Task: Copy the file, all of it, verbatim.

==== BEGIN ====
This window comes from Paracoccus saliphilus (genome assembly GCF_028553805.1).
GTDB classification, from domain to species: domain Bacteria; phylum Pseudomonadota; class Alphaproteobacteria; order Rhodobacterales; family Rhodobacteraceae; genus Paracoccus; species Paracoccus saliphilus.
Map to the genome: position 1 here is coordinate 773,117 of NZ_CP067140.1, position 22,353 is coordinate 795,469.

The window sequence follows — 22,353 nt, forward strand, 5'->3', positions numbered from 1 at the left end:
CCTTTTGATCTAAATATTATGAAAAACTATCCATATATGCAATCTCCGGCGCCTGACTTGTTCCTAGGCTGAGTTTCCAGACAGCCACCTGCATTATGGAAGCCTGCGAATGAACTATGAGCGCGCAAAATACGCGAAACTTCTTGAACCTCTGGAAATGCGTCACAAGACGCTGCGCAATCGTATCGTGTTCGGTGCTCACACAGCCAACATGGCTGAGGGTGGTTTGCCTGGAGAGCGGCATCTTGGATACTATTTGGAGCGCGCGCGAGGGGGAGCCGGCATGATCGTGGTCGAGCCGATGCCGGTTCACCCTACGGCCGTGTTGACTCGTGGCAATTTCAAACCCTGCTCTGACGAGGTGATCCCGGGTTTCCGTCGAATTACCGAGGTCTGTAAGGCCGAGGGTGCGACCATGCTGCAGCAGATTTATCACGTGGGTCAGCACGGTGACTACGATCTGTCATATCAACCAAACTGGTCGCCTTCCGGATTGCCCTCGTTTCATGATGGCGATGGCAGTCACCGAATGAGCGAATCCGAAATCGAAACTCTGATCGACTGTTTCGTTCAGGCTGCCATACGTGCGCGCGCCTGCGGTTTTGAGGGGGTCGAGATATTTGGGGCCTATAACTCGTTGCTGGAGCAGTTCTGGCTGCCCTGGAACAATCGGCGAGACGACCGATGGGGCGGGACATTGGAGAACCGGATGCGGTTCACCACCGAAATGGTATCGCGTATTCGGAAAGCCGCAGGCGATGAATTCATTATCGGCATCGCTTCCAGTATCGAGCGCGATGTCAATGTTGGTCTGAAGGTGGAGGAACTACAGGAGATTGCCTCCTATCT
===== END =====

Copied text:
This window comes from Paracoccus saliphilus (genome assembly GCF_028553805.1).
GTDB classification, from domain to species: domain Bacteria; phylum Pseudomonadota; class Alphaproteobacteria; order Rhodobacterales; family Rhodobacteraceae; genus Paracoccus; species Paracoccus saliphilus.
Map to the genome: position 1 here is coordinate 773,117 of NZ_CP067140.1, position 22,353 is coordinate 795,469.

The window sequence follows — 22,353 nt, forward strand, 5'->3', positions numbered from 1 at the left end:
CCTTTTGATCTAAATATTATGAAAAACTATCCATATATGCAATCTCCGGCGCCTGACTTGTTCCTAGGCTGAGTTTCCAGACAGCCACCTGCATTATGGAAGCCTGCGAATGAACTATGAGCGCGCAAAATACGCGAAACTTCTTGAACCTCTGGAAATGCGTCACAAGACGCTGCGCAATCGTATCGTGTTCGGTGCTCACACAGCCAACATGGCTGAGGGTGGTTTGCCTGGAGAGCGGCATCTTGGATACTATTTGGAGCGCGCGCGAGGGGGAGCCGGCATGATCGTGGTCGAGCCGATGCCGGTTCACCCTACGGCCGTGTTGACTCGTGGCAATTTCAAACCCTGCTCTGACGAGGTGATCCCGGGTTTCCGTCGAATTACCGAGGTCTGTAAGGCCGAGGGTGCGACCATGCTGCAGCAGATTTATCACGTGGGTCAGCACGGTGACTACGATCTGTCATATCAACCAAACTGGTCGCCTTCCGGATTGCCCTCGTTTCATGATGGCGATGGCAGTCACCGAATGAGCGAATCCGAAATCGAAACTCTGATCGACTGTTTCGTTCAGGCTGCCATACGTGCGCGCGCCTGCGGTTTTGAGGGGGTCGAGATATTTGGGGCCTATAACTCGTTGCTGGAGCAGTTCTGGCTGCCCTGGAACAATCGGCGAGACGACCGATGGGGCGGGACATTGGAGAACCGGATGCGGTTCACCACCGAAATGGTATCGCGTATTCGGAAAGCCGCAGGCGATGAATTCATTATCGGCATCGCTTCCAGTATCGAGCGCGATGTCAATGTTGGTCTGAAGGTGGAGGAACTACAGGAGATTGCCTCCTATCT